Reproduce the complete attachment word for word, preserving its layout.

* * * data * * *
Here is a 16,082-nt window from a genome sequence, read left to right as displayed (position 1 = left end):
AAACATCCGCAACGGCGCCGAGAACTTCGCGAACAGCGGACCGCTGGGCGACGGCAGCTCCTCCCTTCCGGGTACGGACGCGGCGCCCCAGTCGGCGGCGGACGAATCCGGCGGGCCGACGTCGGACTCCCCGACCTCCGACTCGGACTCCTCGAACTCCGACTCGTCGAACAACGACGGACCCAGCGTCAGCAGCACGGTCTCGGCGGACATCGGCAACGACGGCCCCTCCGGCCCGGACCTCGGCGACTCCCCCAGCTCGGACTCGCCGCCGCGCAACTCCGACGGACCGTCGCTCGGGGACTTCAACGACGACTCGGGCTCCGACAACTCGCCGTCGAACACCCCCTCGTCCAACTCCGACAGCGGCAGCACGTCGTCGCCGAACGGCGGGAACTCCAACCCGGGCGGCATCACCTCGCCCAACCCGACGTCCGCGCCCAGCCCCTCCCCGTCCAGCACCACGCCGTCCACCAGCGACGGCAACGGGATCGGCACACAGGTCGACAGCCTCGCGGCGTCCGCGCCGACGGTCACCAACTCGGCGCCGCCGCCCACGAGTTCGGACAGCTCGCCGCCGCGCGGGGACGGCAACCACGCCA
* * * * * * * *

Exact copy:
Here is a 16,082-nt window from a genome sequence, read left to right as displayed (position 1 = left end):
AAACATCCGCAACGGCGCCGAGAACTTCGCGAACAGCGGACCGCTGGGCGACGGCAGCTCCTCCCTTCCGGGTACGGACGCGGCGCCCCAGTCGGCGGCGGACGAATCCGGCGGGCCGACGTCGGACTCCCCGACCTCCGACTCGGACTCCTCGAACTCCGACTCGTCGAACAACGACGGACCCAGCGTCAGCAGCACGGTCTCGGCGGACATCGGCAACGACGGCCCCTCCGGCCCGGACCTCGGCGACTCCCCCAGCTCGGACTCGCCGCCGCGCAACTCCGACGGACCGTCGCTCGGGGACTTCAACGACGACTCGGGCTCCGACAACTCGCCGTCGAACACCCCCTCGTCCAACTCCGACAGCGGCAGCACGTCGTCGCCGAACGGCGGGAACTCCAACCCGGGCGGCATCACCTCGCCCAACCCGACGTCCGCGCCCAGCCCCTCCCCGTCCAGCACCACGCCGTCCACCAGCGACGGCAACGGGATCGGCACACAGGTCGACAGCCTCGCGGCGTCCGCGCCGACGGTCACCAACTCGGCGCCGCCGCCCACGAGTTCGGACAGCTCGCCGCCGCGCGGGGACGGCAACCACGCCA